The second garment in November Knits is the Thayer Street Cardigan designed by Melissa Wherle uses Local Color, our DK-weight 100% U.S. Grown Certified Organic wool.  Inspired by school colors, fall sports, and rooting for the home team, this sweater is a modern take on the classic varsity cardigan, sans letter. Stripes are one of the easiest ways to introduce multiple colors in knitting- the combination of different stripe patterns makes them that much more interesting.  Our Local Color yarn comes from wool grown in New Mexico on the Manzares Ranch. Shown here in the Dark Indigo and Fern colorways, this yarn is dyed in small batches using Earthues Natural Dye Extracts mordanted with alum. This gentle handling maximizes the softness and elasticity of the natural fibers.

 

Interweave Press  has provided us with a copy of November Knits to give to one lucky commenter on this thread in our Ravelry group.  The winner will also receive 2 skeins of Mountain Mohair yarn! Please leave a comment letting us know what comes to mind when you think of fall! Did you know that here in Vermont many refer to the month of November as “Stick Season” ? It is too early for snow (usually) and too late for foliage.  Our colleague Laurie loves fall and November for being deer season! We will randomly draw a winner on October 18, 2012.  Be sure to check out the rest of the blog tour – the next stop is scheduled to happen at Veera Valimaki’s blog.

Early Fall Pattern Round Up & Inspiration!

September 20th, 2012

Wool season approaches! While the days have been pleasant, when the sun sets, you can feel the hint of a chill in the air. It is refreshing and makes many people eager to pull out their favorite sweaters and handknits, or cast on something new for this year.  We’d like to point out a few new patterns featuring Green Mountain Spinnery yarns and inspire you with projects made by our customers!

The Spinnery has two new patterns from Cap Sease. Cap’s Comfy Cardigan is the perfect cardigan to throw on when you curl up on a cold winter day with a cup of tea and a good book. Here it is shown in Jet Black Mountain Mohair. This yarn comes in over thirty colors so you can be as vibrant or subtle as you like. String of Pearls is an elegant cardigan sure to make any girl feel special. The sleeves and body are knit to the armholes, then joined for the yoke in a traditional shape. Sylvan Spirit in Blue Opal and Luminosity are used here; this yarn is soft with a satiny sheen.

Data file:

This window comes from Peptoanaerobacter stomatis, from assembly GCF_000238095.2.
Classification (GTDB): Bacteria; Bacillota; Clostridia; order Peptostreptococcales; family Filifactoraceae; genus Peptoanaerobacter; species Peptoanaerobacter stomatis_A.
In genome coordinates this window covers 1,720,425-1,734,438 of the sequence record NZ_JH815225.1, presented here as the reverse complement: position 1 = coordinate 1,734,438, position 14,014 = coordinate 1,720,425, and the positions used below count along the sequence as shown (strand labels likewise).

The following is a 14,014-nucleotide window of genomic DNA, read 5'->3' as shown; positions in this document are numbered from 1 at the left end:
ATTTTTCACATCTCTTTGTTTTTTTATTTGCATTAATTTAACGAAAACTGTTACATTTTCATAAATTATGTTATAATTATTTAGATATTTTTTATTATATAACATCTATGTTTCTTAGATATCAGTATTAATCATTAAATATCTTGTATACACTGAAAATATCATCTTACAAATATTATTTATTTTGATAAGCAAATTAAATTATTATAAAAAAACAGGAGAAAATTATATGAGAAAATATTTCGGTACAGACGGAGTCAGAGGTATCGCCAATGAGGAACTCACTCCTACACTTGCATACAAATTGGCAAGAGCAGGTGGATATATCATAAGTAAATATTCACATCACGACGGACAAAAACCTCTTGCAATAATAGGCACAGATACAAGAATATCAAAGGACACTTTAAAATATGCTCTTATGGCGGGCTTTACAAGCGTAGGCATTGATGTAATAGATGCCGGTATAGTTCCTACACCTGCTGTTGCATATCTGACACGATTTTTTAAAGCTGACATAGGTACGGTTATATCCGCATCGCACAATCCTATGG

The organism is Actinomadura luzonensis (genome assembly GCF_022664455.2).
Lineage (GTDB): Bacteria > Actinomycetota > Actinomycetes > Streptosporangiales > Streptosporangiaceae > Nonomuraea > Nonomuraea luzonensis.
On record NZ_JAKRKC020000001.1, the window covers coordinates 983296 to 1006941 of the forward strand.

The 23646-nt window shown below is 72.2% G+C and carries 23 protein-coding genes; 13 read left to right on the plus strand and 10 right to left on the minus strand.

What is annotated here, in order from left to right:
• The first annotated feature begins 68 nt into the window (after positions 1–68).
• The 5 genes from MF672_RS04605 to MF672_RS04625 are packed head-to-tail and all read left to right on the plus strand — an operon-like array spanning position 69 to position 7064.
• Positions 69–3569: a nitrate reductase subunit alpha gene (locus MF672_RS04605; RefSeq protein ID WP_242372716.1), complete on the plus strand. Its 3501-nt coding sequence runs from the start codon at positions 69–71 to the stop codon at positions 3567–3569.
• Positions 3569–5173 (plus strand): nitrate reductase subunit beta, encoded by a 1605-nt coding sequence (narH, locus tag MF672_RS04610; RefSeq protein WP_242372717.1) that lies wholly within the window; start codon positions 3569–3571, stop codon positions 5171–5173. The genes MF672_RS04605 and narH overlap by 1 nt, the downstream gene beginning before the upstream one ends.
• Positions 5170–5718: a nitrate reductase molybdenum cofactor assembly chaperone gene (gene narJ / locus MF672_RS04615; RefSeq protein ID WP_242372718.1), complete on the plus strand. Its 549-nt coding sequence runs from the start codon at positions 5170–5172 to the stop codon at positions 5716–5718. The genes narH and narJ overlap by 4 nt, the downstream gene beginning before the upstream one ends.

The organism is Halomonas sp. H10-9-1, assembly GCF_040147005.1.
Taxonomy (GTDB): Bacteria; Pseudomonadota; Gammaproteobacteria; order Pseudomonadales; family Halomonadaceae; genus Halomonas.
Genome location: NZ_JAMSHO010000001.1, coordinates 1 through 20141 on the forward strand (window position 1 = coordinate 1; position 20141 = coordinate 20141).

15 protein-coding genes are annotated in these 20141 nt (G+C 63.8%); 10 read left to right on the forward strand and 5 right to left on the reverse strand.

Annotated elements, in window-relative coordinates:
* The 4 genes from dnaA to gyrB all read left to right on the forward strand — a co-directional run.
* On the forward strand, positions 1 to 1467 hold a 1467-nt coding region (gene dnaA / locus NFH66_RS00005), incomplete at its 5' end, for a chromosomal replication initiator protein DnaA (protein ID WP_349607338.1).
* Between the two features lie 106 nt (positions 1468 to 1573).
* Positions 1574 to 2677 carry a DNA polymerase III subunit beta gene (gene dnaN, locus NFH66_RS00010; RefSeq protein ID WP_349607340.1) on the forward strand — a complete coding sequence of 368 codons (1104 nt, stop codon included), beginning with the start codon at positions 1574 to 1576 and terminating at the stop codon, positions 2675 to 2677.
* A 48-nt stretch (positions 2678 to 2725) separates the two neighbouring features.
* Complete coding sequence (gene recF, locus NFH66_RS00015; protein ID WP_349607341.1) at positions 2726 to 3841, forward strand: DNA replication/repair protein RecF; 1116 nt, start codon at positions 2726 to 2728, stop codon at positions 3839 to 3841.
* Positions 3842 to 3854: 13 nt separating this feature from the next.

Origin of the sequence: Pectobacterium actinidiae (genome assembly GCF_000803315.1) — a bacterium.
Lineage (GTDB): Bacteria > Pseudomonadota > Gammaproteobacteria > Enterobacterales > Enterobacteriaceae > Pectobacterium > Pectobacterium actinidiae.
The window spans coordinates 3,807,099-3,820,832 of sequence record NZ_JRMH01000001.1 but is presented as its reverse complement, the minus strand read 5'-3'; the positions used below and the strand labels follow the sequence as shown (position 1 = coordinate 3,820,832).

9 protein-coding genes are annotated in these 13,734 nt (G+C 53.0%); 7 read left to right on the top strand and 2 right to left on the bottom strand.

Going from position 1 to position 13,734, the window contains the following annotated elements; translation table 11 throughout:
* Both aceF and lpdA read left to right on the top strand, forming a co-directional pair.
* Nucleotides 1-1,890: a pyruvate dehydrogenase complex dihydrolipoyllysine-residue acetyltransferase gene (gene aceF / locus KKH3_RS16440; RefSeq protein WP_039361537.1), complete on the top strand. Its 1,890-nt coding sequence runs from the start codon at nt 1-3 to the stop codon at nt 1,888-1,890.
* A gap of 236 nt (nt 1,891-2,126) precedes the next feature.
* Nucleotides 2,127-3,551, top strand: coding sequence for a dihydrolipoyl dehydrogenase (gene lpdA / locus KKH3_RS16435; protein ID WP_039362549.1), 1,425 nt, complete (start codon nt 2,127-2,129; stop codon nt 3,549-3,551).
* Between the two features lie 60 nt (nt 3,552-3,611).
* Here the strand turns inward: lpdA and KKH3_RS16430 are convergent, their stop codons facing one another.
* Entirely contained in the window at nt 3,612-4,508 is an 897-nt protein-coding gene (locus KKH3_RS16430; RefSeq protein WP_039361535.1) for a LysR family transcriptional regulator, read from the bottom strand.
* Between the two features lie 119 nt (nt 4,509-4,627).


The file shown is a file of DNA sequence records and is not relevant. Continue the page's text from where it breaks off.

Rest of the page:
In the Fall Twist Collective Fortune Bay by Mercedes Tarasovich-Clark, presents a twist on the classic boatneck pullover worked in one piece from the top down using Aplaca Elegance. Short rows create a diagonal mid-section in the allover narrow stripe pattern. Chai and Dark Roast are used to create this eye-catching sweater.

Our customers have been busy creating fantastic items as well! Ravelry user jcs65 recently finished her Gwendolyn using Maine Organic and Wonderfully Wooly.  Jocelynlally also used Wonderfully Wooly in her version of the Brownstone sweater.

We are seeing a lot of accessories finished lately as well.  Hilaryf used Sock Art Forest in her Jelly Beans socks. WoolyHeaded used Moutain Mohair, purchased at this year’s New Hampshire Sheep and Wool Festival, in the Turkish Rose Mittens.

 

Shawls are a great project for any season! Redsknits competed in the Ravellenic Games with this Thendara shawl using both Spinnery Sock Art Forest and Meadow. MaryDenise used Simply Fine in her Nimbus shawl

We would love to hear about your projects and plans for Fall knitting – leave a comment here, in our Ravelry group, or on our Facebook page.

Meet the Designer, Maureen Clark

August 14th, 2012

Designer Maureen Clark

Like most Spinnery Cooperative members, Maureen Clark does a variety of  jobs.  She is in charge of our shipping and inventory  systems, assists with our 1916 carding machine, works with customers, and coordinates our knitters’ events. On top of all that, she is the main force behind organizing everything that comes with going to shows and festivals from booking the space to driving the truck to designing displays.  Shows are very rewarding for Maureen because she gets to talk to so many knitters and find out what they are making and which yarns excite them.

Maureen learned to knit as a child from her grandmother, whose grandmother was a native of England’s Channel Islands – a region rich with knitting history.  While raising her four children Maureen taught knitting classes and ran her own yarn shop in Carver, Massachusetts.  This was how she discovered GMS by stocking the yarns; and then by attending one of the first Spinnery Knitters’ Weekends in 1992.  That was the visit that changed everything.  Maureen was in love with Putney and Vermont and was determined to move.  It took several years for the right opportunity to come along. The family moved to a home on Putney Mountain in 1998 – and Maureen has been entwined with the Spinnery ever since!

 

When asked about all that she does being part of the Spinnery she says, “I love working at the Spinnery and I’m proud of the quality of our yarn, which comes from the way it’s made. The Spinnery has always felt like family to me. Every day there is something new waiting for me!”

Friends and fans of the Spinnery may already be familiar with Maureen’s pattern designs.  Maureen is known for creating elegant functional designs with a straightforward knitting experience.

Catalina Wrap